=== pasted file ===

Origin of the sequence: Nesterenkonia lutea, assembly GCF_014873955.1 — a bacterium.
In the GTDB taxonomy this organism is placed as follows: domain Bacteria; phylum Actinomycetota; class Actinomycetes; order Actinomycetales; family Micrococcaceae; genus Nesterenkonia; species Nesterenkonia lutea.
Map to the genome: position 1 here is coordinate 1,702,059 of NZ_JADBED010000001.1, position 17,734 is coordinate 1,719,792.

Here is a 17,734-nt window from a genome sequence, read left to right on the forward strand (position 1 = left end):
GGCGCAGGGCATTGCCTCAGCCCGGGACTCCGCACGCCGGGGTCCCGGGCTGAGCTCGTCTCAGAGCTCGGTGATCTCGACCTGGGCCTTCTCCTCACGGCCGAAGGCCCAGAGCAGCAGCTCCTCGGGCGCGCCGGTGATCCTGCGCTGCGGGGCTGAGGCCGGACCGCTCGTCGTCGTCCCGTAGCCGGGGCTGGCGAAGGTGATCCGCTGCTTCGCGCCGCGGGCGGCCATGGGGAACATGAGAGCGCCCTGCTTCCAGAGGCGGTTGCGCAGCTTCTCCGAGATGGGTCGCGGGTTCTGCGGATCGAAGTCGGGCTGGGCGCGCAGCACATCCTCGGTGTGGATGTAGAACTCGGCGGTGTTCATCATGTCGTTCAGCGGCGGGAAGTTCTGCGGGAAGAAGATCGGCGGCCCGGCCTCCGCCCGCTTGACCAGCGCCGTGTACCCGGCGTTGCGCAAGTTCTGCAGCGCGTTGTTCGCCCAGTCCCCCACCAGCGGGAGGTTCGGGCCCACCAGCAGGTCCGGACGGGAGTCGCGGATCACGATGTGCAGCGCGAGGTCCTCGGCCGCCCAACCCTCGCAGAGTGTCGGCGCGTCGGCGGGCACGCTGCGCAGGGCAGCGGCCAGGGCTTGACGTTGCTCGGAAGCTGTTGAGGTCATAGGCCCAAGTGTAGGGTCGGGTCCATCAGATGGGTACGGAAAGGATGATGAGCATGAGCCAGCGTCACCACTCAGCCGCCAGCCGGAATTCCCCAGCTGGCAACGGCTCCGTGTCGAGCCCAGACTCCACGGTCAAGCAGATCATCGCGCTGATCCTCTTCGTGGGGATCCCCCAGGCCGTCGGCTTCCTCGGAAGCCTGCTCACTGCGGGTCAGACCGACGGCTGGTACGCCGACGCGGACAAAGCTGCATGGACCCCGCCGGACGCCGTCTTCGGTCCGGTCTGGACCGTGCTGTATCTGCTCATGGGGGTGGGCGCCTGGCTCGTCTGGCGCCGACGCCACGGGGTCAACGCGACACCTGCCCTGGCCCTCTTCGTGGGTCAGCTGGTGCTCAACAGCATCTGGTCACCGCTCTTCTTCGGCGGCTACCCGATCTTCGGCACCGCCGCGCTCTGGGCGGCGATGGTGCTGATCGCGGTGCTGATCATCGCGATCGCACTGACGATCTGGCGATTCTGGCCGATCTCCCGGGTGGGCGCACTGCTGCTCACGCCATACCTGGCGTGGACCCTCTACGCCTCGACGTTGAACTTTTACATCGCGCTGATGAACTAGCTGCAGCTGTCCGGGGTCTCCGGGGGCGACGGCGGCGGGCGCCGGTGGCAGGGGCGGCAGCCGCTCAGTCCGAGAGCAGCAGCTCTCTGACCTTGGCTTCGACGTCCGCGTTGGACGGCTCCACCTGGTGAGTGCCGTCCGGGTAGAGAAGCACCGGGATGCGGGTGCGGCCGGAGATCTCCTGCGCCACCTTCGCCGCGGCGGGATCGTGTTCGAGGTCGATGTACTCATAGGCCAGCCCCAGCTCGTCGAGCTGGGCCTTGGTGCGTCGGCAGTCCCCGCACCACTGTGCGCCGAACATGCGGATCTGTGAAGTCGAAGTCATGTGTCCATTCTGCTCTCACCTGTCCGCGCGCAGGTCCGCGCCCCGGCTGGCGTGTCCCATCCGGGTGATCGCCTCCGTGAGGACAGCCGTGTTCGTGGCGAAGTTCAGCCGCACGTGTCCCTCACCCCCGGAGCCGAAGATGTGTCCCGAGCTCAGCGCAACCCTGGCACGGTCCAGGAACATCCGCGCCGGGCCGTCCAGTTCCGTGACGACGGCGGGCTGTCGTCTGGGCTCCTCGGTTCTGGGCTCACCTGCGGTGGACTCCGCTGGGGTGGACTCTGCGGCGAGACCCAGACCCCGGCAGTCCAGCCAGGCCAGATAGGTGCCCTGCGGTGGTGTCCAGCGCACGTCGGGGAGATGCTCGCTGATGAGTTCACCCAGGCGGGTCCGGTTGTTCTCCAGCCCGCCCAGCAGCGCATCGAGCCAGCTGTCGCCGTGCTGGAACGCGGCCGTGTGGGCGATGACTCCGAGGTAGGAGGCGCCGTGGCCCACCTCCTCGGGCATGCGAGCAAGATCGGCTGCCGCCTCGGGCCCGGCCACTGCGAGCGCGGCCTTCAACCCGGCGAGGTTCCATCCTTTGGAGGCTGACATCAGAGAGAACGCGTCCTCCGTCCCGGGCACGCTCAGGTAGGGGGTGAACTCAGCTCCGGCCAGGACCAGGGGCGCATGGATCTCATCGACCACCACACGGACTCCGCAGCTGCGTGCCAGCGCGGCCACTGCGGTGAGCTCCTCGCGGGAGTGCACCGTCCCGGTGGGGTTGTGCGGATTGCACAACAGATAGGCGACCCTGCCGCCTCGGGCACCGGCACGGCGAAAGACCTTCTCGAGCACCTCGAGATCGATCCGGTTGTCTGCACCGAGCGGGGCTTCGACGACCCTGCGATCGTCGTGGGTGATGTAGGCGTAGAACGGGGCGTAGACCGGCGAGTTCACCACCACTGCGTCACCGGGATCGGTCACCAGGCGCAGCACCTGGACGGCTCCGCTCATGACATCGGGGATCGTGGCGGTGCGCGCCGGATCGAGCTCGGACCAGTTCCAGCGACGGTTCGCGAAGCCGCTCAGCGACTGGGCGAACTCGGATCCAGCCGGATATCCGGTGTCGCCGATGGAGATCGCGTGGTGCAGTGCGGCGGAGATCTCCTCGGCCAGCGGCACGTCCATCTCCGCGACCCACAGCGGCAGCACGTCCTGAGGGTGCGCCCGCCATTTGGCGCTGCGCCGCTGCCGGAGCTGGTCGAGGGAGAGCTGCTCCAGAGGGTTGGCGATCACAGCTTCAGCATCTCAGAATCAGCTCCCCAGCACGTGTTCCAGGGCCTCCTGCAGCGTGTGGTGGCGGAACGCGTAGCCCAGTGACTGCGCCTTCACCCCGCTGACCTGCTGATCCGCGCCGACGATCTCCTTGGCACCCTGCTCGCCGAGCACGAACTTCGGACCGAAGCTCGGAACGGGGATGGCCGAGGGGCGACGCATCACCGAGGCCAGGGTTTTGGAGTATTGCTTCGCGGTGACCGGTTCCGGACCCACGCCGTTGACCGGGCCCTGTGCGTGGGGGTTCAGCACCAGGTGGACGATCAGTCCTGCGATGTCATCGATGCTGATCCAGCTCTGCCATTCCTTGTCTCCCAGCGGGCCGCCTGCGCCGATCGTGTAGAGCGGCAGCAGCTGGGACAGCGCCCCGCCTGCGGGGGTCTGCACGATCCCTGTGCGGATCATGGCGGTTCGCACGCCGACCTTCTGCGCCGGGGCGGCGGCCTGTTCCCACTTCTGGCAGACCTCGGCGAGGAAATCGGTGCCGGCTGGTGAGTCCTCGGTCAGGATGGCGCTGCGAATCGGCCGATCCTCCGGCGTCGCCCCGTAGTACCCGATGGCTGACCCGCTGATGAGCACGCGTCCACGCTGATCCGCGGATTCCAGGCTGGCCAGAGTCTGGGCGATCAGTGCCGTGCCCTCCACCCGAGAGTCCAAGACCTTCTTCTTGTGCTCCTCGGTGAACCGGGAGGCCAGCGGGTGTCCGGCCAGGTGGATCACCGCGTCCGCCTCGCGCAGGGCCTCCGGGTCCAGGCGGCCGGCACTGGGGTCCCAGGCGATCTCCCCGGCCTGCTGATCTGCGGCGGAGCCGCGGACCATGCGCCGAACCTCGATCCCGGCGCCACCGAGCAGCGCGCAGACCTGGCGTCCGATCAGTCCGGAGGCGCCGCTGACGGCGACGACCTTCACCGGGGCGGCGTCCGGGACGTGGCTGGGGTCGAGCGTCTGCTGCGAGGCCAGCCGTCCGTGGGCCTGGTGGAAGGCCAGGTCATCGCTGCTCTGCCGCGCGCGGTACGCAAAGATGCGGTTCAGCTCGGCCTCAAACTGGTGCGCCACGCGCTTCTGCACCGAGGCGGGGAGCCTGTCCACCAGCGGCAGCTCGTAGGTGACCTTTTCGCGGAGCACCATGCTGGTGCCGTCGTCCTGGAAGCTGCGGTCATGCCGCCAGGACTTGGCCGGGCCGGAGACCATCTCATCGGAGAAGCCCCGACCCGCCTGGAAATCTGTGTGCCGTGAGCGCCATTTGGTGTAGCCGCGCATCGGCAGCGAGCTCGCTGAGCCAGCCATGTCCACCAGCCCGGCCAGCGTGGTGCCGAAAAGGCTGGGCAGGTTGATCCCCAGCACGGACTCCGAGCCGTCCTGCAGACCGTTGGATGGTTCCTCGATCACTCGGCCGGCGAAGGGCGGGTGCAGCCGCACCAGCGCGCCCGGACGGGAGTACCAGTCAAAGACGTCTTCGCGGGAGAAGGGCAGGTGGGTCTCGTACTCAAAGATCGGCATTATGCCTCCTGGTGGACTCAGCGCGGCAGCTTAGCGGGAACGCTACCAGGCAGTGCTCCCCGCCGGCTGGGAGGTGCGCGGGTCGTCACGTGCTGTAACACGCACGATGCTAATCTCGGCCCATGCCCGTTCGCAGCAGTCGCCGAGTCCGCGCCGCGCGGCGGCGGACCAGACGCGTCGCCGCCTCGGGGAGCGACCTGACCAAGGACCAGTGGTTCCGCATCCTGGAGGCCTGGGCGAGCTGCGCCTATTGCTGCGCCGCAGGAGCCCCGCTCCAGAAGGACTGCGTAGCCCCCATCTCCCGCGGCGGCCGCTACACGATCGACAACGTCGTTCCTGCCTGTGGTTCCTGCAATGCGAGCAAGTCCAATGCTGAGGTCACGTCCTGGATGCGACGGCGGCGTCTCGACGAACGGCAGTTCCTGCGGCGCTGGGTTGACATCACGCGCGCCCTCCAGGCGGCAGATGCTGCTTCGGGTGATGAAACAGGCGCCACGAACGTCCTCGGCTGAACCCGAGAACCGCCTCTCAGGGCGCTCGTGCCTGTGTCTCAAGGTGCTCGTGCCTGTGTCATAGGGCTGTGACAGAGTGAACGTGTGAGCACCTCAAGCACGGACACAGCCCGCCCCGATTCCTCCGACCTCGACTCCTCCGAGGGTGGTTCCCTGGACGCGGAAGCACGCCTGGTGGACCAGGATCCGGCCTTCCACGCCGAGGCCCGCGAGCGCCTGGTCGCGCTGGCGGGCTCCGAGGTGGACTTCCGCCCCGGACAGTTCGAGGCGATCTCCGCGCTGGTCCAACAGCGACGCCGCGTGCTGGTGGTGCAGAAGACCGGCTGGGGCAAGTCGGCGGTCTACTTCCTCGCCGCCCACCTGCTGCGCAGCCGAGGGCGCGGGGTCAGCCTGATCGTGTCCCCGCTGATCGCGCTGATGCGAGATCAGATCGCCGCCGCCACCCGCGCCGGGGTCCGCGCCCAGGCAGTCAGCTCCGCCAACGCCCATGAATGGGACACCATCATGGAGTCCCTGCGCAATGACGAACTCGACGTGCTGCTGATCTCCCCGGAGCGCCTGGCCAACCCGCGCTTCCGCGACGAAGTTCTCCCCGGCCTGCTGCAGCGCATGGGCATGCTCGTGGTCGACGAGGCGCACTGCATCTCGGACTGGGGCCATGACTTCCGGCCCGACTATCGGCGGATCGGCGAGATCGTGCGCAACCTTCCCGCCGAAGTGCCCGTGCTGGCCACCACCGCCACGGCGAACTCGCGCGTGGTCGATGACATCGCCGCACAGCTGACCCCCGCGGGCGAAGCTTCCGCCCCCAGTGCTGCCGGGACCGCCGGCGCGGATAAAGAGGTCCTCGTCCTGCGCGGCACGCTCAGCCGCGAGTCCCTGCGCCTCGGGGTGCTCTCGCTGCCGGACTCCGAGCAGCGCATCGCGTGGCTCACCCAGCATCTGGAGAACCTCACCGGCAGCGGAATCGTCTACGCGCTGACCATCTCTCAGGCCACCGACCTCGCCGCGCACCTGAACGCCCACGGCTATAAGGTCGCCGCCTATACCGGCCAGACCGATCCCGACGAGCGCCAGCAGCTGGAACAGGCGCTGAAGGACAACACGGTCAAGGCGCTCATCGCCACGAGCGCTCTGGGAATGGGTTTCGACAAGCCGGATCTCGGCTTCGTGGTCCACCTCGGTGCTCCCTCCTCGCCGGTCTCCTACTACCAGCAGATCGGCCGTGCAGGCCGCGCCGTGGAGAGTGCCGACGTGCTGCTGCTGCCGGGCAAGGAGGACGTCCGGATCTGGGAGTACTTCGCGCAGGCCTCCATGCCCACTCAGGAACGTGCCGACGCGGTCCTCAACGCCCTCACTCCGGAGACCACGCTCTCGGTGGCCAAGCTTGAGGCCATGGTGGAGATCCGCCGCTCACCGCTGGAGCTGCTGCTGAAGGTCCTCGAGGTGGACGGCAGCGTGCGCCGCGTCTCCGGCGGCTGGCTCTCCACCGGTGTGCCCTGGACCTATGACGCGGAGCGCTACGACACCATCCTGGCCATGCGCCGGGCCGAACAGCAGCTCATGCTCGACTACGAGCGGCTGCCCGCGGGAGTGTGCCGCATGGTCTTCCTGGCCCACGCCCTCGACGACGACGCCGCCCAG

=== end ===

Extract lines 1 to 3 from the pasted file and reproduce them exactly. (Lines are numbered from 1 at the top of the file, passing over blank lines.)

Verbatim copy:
Origin of the sequence: Nesterenkonia lutea, assembly GCF_014873955.1 — a bacterium.
In the GTDB taxonomy this organism is placed as follows: domain Bacteria; phylum Actinomycetota; class Actinomycetes; order Actinomycetales; family Micrococcaceae; genus Nesterenkonia; species Nesterenkonia lutea.
Map to the genome: position 1 here is coordinate 1,702,059 of NZ_JADBED010000001.1, position 17,734 is coordinate 1,719,792.